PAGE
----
Explore Mayan culture and tradition. Learn about the interconnection between the Maya Calendar, the Sun, and corn.

Traditions of the Sun: The Yucatan


Visit the great Mayan cities of Chichen Itza, Uxmal, Dzibilchaltun, Mayapan, and others. Learn about Mayan astronomy, history, culture, and science.

Tales of the Maya Skies


Produced by Chabot Space & Science Center, “Tales of the Maya Skies” inspires and educates through its description of the Maya’s accurate astronomical achievements and how astronomy connected them to the Universe.

Maya Exploration Center


Maya Exploration Center (MEC) is a non-profit organization dedicated to the study of ancient Maya civilization. MEC does this through: 1) travel courses, lecture series, and education programs teaching students, educators, and the general public about the ancient Maya, 2) the survey and mapping of ruins hidden in the jungles of Mexico and Central America 3) the study of ancient Maya science and 4) the exploration and documentation of Maya architecture.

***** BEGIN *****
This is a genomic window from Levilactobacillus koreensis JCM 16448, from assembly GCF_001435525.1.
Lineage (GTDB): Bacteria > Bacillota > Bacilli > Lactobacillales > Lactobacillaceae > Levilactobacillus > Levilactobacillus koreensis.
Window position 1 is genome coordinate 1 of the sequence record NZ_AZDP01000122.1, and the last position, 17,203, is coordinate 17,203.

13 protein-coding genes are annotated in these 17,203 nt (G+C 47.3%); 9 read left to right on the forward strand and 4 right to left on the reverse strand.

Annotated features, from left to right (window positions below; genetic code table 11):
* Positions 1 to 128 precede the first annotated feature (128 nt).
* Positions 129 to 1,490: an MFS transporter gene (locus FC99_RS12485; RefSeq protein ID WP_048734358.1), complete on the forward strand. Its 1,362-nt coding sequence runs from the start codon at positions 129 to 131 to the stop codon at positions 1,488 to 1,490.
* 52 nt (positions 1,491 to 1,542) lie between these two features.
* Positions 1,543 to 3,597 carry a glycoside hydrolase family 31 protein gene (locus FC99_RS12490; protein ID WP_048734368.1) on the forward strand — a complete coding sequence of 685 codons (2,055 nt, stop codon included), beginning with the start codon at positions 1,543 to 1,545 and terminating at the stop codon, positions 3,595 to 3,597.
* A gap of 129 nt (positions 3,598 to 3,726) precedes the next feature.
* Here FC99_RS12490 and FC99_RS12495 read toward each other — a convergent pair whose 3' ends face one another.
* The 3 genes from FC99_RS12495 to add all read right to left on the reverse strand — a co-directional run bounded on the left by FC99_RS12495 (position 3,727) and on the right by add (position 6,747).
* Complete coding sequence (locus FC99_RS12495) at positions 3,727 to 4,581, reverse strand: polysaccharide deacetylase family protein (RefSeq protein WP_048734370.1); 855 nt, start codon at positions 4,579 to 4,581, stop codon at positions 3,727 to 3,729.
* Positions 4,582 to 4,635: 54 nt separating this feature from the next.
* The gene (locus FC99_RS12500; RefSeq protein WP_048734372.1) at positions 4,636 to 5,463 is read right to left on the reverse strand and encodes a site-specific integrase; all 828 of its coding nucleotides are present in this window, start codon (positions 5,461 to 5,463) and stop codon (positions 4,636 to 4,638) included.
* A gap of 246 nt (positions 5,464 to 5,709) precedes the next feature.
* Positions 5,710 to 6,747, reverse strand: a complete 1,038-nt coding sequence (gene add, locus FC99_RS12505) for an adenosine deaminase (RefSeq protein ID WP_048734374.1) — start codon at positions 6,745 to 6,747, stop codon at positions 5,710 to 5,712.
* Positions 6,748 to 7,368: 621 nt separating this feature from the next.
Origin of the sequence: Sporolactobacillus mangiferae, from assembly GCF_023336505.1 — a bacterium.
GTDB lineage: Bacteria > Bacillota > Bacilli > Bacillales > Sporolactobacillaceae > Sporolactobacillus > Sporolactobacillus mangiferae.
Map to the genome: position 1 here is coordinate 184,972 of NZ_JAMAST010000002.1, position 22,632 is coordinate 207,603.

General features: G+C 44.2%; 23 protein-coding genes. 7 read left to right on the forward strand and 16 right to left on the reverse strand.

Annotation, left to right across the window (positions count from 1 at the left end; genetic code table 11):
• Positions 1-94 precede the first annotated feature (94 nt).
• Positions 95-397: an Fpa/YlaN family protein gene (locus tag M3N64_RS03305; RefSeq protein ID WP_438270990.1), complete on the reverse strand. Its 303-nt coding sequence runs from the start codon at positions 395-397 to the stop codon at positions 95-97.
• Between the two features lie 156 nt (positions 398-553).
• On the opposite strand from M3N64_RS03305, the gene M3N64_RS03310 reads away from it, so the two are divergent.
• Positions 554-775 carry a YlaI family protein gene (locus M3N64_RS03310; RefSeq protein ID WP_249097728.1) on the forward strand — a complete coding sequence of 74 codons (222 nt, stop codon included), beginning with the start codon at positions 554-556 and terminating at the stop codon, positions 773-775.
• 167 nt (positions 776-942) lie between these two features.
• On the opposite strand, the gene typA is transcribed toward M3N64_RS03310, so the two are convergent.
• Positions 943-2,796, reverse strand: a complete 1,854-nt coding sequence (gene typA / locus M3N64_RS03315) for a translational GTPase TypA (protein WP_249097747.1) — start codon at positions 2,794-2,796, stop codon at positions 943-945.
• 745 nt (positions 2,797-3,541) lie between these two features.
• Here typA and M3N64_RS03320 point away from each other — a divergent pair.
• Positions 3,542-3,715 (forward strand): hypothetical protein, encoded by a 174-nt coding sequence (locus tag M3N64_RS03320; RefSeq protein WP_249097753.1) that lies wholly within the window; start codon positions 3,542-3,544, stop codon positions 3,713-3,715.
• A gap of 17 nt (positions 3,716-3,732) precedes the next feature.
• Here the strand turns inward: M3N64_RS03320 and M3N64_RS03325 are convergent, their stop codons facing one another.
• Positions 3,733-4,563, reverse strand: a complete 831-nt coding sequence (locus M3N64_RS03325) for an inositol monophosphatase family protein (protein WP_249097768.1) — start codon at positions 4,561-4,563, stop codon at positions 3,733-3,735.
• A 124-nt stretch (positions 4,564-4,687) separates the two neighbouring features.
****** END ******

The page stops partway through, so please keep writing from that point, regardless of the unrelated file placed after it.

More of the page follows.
Maya Adventure from Science Museum of Minnesota


The Science Museum of Minnesota presents Maya Adventure, a World-Wide Web site that highlights science activities and information related to ancient and modern Maya culture.  Maya Adventure includes images from the Science Museum's anthropological collections and activities developed by the Science Museum's education division. Featured in the project is information from two exhibits about the Maya developed by the Science Museum of Minnesota, Cenote of Sacrifice and Flowers, Saints and Toads.